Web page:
What is fuel poverty?

What are the signs of fuel poverty?

Being cold all the time has negative effects on people's physical and mental health, for many different reasons that we'll explore below. It also often leads to extra wear and tear on their homes. Learning to recognise the signs can be a critical first step towards reducing the symptoms and getting to the root of the problem. 

Let's start with the house, which is likely the cause of the cold.

Water droplets on mirrors and tiles after a shower, over the stove while cooking or along window sills on a cold morning – these are all signs that warm air has hit a cooler surface. Some condensation is normal during and immediately after activities that involve hot water. But if it persists or builds up on walls and ceilings, it usually shows the house is itself is doing a bad job of staying warm. Which drives up heating bills.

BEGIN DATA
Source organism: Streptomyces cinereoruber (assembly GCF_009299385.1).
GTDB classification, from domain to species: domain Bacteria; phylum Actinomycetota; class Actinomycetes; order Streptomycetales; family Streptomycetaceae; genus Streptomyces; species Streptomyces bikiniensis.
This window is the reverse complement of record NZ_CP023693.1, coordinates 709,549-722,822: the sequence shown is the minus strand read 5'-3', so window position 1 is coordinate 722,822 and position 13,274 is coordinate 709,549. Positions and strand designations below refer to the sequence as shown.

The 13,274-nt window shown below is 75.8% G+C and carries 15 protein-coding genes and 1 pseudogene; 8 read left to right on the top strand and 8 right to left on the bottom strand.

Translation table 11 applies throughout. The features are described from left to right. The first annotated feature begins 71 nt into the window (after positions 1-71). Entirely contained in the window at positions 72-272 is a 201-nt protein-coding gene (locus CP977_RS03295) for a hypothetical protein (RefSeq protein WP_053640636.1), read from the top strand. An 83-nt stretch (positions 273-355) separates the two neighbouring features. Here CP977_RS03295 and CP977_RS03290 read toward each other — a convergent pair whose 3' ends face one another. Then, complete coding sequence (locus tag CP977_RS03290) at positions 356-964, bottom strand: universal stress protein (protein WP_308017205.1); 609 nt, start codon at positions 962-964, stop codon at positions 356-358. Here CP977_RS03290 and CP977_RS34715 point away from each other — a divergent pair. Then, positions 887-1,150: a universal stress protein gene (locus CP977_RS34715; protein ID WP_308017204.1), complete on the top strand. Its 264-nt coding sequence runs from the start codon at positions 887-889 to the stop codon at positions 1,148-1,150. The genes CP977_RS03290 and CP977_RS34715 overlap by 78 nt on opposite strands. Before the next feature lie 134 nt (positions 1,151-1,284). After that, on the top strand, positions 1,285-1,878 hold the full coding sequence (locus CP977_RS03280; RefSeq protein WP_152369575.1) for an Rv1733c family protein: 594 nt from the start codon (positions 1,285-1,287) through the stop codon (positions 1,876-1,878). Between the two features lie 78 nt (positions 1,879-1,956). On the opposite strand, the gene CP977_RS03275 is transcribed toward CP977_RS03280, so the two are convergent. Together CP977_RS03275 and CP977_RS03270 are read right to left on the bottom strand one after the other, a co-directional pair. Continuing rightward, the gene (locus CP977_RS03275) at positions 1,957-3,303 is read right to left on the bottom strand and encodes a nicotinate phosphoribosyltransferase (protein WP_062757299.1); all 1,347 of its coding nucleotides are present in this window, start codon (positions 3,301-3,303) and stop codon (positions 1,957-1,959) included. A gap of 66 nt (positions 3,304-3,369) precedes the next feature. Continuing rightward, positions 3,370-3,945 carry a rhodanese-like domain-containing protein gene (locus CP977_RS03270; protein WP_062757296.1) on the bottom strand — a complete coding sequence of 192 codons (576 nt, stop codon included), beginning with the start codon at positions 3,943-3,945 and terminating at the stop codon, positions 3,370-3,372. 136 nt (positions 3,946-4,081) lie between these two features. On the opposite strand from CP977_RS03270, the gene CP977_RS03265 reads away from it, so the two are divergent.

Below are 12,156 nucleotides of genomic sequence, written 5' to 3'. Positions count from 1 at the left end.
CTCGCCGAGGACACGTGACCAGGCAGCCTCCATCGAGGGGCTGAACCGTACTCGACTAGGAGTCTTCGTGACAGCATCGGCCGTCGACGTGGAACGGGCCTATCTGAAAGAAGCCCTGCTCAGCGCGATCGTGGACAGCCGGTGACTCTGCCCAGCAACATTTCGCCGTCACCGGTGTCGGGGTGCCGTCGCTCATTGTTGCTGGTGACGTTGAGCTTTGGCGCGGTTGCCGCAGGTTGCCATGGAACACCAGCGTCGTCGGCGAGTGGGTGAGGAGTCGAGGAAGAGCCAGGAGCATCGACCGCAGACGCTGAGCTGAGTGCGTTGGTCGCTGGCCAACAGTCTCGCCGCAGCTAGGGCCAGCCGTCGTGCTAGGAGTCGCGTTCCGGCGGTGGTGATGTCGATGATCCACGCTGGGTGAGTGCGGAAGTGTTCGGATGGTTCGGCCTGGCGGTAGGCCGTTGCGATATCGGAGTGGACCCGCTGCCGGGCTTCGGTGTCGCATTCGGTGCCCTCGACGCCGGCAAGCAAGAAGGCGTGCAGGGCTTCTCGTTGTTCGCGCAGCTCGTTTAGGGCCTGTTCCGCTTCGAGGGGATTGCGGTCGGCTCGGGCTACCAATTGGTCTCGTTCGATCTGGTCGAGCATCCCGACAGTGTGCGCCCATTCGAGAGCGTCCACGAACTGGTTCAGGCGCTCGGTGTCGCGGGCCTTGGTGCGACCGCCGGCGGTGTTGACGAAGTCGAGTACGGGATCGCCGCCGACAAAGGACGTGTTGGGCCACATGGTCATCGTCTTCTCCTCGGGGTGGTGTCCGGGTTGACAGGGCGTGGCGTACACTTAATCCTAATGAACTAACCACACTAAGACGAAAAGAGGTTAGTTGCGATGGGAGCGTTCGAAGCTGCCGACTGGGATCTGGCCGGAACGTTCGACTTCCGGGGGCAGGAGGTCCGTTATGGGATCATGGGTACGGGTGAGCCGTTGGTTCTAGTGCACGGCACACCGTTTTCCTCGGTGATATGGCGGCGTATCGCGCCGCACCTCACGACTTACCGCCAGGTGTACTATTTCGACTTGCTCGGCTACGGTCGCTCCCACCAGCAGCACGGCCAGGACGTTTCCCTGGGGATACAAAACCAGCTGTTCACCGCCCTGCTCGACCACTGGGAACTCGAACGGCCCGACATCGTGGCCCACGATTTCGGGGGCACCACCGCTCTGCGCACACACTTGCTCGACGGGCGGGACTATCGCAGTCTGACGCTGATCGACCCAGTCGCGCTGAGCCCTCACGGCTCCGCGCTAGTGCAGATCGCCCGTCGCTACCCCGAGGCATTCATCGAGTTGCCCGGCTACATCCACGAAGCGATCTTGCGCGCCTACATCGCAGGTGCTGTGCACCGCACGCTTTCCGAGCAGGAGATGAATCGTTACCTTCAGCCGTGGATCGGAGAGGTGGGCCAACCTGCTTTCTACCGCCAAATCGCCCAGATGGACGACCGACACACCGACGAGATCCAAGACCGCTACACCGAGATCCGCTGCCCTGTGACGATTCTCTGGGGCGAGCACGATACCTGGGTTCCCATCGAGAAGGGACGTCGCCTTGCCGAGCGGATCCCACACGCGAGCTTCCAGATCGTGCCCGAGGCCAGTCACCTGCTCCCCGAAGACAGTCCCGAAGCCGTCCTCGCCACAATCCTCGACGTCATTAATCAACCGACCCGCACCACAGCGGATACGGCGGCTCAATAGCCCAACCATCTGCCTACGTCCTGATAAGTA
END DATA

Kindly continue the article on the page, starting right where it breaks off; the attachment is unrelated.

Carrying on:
Inadequate insulation is like a house wearing a light T-shirt when a down jacket is better suited. Similarly, poor or old weather-stripping around doors and windows lets cold slip in while hot air seeps out. 

The effects of chronic cold on the human body can range from subtle to severe.  People tend to think of a few sniffles or the odd cough as a "normal" part of getting through another winter. Like water droplets in the window, the clue that fuel poverty might be in underlying cause is how often and for how long?

Recurring bouts of cold and cough, a prolonged flu (more than a few days) or more frequent and severe asthma attacks should be taken seriously. They may well be signs that in struggling to stay warm, a person's body has few resources left to fight off infections or keep chronic conditions under control.

They may also be evidence that a friend or family member is no longer able to purchase enough food to maintain a healthy diet.